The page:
Markers of Coagulation and Fibrinolysis Predicting the Outcome of Acute Ischemic Stroke Thrombolysis Treatment: A Review of the Literature
- 1Division of Clinical Laboratory Sciences, Department of Laboratory Medicine, Faculty of Medicine, University of Debrecen, Debrecen, Hungary
- 2MTA-DE Cerebrovascular and Neurodegenerative Research Group, University of Debrecen, Debrecen, Hungary
- 3Department of Neurology, Clinical Centre, University of Debrecen, Debrecen, Hungary
Intravenous administration of recombinant tissue plasminogen activator (rt-PA) has been proven to be safe and effective in the treatment of acute ischemic stroke. Little is known, however, why this treatment is less effective in some patients while in others life-threatening side-effects, e.g., symptomatic intracerebral hemorrhage might occur. Clinical failure of thrombolysis related to absent or partial recanalization or reocclusion as well as hemorrhagic complications of thrombolysis are possibly related to hemostatic events. Data on markers of coagulation and/or fibrinolysis in acute stroke patients are numerous and may provide indications regarding therapy outcomes. Better understanding of the hemostatic and fibrinolytic system during rt-PA therapy might be clinically useful and ultimately might lead to an improvement in the efficacy or safety of this treatment. Studies on thrombus composition retrieved from cerebral arteries may also advance our knowledge and provide a key to improve acute stroke therapy. Here we provide a comprehensive review on a wide range of factors and markers of coagulation and fibrinolysis that have been studied in the context of thrombolysis outcome in ischemic stroke patients. Moreover, a brief summary is given on the most recent research on thrombus composition having a potential influence on outcomes.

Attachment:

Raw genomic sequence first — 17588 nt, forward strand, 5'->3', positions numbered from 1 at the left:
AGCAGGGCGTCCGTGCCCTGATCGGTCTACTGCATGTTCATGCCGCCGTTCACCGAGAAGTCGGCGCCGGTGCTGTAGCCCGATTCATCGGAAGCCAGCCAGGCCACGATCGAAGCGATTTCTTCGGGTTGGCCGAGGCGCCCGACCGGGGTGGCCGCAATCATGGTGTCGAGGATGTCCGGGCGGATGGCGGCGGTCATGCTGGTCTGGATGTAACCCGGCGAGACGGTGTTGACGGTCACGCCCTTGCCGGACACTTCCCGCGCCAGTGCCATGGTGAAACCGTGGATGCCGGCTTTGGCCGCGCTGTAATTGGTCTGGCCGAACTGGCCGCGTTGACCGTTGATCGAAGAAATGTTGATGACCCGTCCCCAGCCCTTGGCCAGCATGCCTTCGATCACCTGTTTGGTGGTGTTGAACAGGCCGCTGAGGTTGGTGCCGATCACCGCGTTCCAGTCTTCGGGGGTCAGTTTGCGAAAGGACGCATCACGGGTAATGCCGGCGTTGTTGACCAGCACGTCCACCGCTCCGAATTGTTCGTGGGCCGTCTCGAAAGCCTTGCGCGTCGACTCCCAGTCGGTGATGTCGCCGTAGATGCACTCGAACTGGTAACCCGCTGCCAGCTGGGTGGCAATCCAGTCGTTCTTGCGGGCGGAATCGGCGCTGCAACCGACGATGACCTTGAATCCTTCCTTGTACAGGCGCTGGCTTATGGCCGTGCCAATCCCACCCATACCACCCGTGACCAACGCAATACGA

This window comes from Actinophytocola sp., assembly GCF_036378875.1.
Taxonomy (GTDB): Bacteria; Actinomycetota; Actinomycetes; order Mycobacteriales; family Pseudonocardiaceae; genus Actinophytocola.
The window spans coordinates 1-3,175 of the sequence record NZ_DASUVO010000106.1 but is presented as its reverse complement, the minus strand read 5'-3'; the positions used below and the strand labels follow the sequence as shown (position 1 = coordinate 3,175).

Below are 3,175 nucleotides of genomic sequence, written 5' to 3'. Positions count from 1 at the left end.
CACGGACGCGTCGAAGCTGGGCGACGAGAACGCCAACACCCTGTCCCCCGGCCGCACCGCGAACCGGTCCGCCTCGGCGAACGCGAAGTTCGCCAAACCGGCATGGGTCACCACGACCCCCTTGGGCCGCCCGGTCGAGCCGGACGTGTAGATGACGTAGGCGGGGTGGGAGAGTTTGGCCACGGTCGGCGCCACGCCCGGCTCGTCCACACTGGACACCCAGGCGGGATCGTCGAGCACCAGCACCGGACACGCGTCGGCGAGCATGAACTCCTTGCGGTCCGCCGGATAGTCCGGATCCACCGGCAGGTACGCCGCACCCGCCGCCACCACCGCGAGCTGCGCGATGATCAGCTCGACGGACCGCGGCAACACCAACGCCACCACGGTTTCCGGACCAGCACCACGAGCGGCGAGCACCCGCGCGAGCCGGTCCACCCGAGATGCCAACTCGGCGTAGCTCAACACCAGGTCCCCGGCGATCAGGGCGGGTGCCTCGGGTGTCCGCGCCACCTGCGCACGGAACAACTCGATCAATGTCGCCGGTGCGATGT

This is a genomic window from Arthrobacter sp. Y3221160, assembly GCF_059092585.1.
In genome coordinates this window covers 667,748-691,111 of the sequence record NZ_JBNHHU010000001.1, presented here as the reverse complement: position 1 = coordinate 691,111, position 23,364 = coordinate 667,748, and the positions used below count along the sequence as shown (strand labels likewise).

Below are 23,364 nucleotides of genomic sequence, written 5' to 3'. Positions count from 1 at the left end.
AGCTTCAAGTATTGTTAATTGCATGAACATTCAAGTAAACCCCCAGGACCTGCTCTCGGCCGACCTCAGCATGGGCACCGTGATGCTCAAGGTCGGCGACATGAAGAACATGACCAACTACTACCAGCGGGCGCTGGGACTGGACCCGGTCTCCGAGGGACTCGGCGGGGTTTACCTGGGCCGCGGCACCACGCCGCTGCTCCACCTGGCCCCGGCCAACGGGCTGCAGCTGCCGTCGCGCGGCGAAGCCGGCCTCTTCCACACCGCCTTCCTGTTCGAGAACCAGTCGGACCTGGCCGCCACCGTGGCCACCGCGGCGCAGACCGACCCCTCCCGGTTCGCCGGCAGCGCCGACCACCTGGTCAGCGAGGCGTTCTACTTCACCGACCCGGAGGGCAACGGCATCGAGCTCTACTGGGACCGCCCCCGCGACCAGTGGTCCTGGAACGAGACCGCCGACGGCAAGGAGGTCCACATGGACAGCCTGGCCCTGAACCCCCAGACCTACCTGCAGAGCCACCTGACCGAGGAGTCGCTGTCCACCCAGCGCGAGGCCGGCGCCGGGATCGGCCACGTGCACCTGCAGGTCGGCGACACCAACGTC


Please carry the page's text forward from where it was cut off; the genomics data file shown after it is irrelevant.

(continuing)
Ischemic stroke is one of the most important and serious vascular diseases affecting millions of people all over the world (1). By causing paresis, gait disturbance, speech disturbances and other symptoms stroke increases morbidity and mortality significantly (2). Despite the emerging importance of endovascular stroke therapy, e.g., mechanical thrombectomy (3), the primary treatment of acute ischemic stroke today is thrombolysis using recombinant tissue plasminogen activator within the therapeutic time window. The 1995 National Institute of Neurological Disorders and Stroke rt-PA (recombinant tissue plasminogen activator) Stroke Study (NINDS trial) was a milestone for stroke therapy as it proved that treating ischemic stroke patients with rt-PA within 3 h of the onset of stroke symptoms results in a considerable neurological improvement at 3 months as compared to the placebo group without significant change in mortality (4). The ECASS (European Cooperative Acute Stroke Study) III trial showed that intravenous rt-PA treatment is efficient beyond the time window of 3 h as compared to placebo in a certain group of ischemic stroke patients (5). By extending the time window to up to 4.5 h, 52.4% of patients had a favorable outcome as compared to the placebo group. Despite the unquestionable effectiveness of rt-PA in the treatment of acute ischemic stroke, this treatment is not a remedy for all. The rate of early recanalization using rt-PA is ~25% in patients with a proximal middle cerebral artery occlusion and only 10% in patients with an internal carotid occlusion (6). Additionally, the rate of re-occlusion is as high as 30% (7). Besides recanalization failure, about 6–8% of patients develop intracranial hemorrhage as side-effect, despite taking all precautionary steps to minimize bleeding risk (8). Little is known why in some patients recanalization failure occurs while in others bleeding will take place. In theory, the effect of rt-PA might depend on hemostasis factors affecting clot structure. The aim of this review article is to provide an insight on coagulation and fibrinolysis parameters that can have an impact on or were shown to have an association with the outcome of thrombolysis in ischemic stroke patients. Recent studies on thrombus composition obtained via endovascular treatment from the cerebral arteries of ischemic stroke patients are also summarized.